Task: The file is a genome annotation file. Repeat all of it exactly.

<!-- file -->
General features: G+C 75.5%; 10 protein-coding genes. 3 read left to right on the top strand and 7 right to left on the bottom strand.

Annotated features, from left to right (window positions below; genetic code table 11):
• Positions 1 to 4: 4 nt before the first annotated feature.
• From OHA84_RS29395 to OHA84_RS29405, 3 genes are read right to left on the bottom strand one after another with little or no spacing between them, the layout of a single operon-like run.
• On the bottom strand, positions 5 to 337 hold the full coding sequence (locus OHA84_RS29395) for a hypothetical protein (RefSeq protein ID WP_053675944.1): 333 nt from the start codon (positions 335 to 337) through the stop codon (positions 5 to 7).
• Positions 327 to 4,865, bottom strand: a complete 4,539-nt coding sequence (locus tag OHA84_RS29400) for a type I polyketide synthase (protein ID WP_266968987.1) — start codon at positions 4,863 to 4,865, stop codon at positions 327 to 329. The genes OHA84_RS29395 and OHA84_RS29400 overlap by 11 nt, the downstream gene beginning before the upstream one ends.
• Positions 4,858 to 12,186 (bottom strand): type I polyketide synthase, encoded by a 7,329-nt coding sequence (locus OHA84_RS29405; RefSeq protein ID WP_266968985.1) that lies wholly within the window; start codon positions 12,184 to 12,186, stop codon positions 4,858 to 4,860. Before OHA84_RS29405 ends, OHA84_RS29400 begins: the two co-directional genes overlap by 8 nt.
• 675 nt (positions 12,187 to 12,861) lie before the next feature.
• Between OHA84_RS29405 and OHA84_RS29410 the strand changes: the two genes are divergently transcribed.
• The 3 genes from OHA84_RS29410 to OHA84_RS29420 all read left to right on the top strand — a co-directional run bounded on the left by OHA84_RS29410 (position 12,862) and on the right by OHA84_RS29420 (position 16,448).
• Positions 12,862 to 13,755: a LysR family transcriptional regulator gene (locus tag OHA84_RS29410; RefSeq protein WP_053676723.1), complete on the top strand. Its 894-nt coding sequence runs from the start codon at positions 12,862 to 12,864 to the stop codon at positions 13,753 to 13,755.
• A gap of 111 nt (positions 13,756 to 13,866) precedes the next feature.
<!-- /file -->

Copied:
General features: G+C 75.5%; 10 protein-coding genes. 3 read left to right on the top strand and 7 right to left on the bottom strand.

Annotated features, from left to right (window positions below; genetic code table 11):
• Positions 1 to 4: 4 nt before the first annotated feature.
• From OHA84_RS29395 to OHA84_RS29405, 3 genes are read right to left on the bottom strand one after another with little or no spacing between them, the layout of a single operon-like run.
• On the bottom strand, positions 5 to 337 hold the full coding sequence (locus OHA84_RS29395) for a hypothetical protein (RefSeq protein ID WP_053675944.1): 333 nt from the start codon (positions 335 to 337) through the stop codon (positions 5 to 7).
• Positions 327 to 4,865, bottom strand: a complete 4,539-nt coding sequence (locus tag OHA84_RS29400) for a type I polyketide synthase (protein ID WP_266968987.1) — start codon at positions 4,863 to 4,865, stop codon at positions 327 to 329. The genes OHA84_RS29395 and OHA84_RS29400 overlap by 11 nt, the downstream gene beginning before the upstream one ends.
• Positions 4,858 to 12,186 (bottom strand): type I polyketide synthase, encoded by a 7,329-nt coding sequence (locus OHA84_RS29405; RefSeq protein ID WP_266968985.1) that lies wholly within the window; start codon positions 12,184 to 12,186, stop codon positions 4,858 to 4,860. Before OHA84_RS29405 ends, OHA84_RS29400 begins: the two co-directional genes overlap by 8 nt.
• 675 nt (positions 12,187 to 12,861) lie before the next feature.
• Between OHA84_RS29405 and OHA84_RS29410 the strand changes: the two genes are divergently transcribed.
• The 3 genes from OHA84_RS29410 to OHA84_RS29420 all read left to right on the top strand — a co-directional run bounded on the left by OHA84_RS29410 (position 12,862) and on the right by OHA84_RS29420 (position 16,448).
• Positions 12,862 to 13,755: a LysR family transcriptional regulator gene (locus tag OHA84_RS29410; RefSeq protein WP_053676723.1), complete on the top strand. Its 894-nt coding sequence runs from the start codon at positions 12,862 to 12,864 to the stop codon at positions 13,753 to 13,755.
• A gap of 111 nt (positions 13,756 to 13,866) precedes the next feature.